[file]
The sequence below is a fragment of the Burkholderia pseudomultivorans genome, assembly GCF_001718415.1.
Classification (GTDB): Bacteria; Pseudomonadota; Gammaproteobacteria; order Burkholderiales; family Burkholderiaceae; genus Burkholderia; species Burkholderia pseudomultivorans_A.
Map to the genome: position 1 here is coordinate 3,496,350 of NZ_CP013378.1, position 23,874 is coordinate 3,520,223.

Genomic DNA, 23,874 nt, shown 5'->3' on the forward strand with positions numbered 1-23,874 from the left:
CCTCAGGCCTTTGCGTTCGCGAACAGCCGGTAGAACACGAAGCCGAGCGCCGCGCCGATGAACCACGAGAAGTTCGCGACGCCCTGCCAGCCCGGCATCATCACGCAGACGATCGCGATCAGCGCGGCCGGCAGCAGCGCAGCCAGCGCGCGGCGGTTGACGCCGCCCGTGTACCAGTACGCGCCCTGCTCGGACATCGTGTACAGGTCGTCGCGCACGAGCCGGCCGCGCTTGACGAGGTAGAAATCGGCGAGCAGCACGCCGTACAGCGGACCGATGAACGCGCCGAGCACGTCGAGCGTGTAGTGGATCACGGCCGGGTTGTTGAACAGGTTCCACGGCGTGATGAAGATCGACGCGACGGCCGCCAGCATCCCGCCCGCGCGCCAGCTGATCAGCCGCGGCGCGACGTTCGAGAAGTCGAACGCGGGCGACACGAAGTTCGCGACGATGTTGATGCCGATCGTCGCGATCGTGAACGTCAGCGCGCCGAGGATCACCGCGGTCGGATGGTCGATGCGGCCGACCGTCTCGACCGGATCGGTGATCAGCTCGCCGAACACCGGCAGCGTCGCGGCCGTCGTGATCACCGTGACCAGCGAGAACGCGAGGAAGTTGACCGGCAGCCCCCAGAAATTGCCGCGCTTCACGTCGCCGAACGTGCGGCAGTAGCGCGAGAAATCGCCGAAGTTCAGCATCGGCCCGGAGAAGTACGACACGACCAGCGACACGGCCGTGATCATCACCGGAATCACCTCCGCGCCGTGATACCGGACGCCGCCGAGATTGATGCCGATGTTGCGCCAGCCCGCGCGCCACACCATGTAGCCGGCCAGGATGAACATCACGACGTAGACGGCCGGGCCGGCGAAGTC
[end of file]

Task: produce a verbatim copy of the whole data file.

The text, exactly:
The sequence below is a fragment of the Burkholderia pseudomultivorans genome, assembly GCF_001718415.1.
Classification (GTDB): Bacteria; Pseudomonadota; Gammaproteobacteria; order Burkholderiales; family Burkholderiaceae; genus Burkholderia; species Burkholderia pseudomultivorans_A.
Map to the genome: position 1 here is coordinate 3,496,350 of NZ_CP013378.1, position 23,874 is coordinate 3,520,223.

Genomic DNA, 23,874 nt, shown 5'->3' on the forward strand with positions numbered 1-23,874 from the left:
CCTCAGGCCTTTGCGTTCGCGAACAGCCGGTAGAACACGAAGCCGAGCGCCGCGCCGATGAACCACGAGAAGTTCGCGACGCCCTGCCAGCCCGGCATCATCACGCAGACGATCGCGATCAGCGCGGCCGGCAGCAGCGCAGCCAGCGCGCGGCGGTTGACGCCGCCCGTGTACCAGTACGCGCCCTGCTCGGACATCGTGTACAGGTCGTCGCGCACGAGCCGGCCGCGCTTGACGAGGTAGAAATCGGCGAGCAGCACGCCGTACAGCGGACCGATGAACGCGCCGAGCACGTCGAGCGTGTAGTGGATCACGGCCGGGTTGTTGAACAGGTTCCACGGCGTGATGAAGATCGACGCGACGGCCGCCAGCATCCCGCCCGCGCGCCAGCTGATCAGCCGCGGCGCGACGTTCGAGAAGTCGAACGCGGGCGACACGAAGTTCGCGACGATGTTGATGCCGATCGTCGCGATCGTGAACGTCAGCGCGCCGAGGATCACCGCGGTCGGATGGTCGATGCGGCCGACCGTCTCGACCGGATCGGTGATCAGCTCGCCGAACACCGGCAGCGTCGCGGCCGTCGTGATCACCGTGACCAGCGAGAACGCGAGGAAGTTGACCGGCAGCCCCCAGAAATTGCCGCGCTTCACGTCGCCGAACGTGCGGCAGTAGCGCGAGAAATCGCCGAAGTTCAGCATCGGCCCGGAGAAGTACGACACGACCAGCGACACGGCCGTGATCATCACCGGAATCACCTCCGCGCCGTGATACCGGACGCCGCCGAGATTGATGCCGATGTTGCGCCAGCCCGCGCGCCACACCATGTAGCCGGCCAGGATGAACATCACGACGTAGACGGCCGGGCCGGCGAAGTC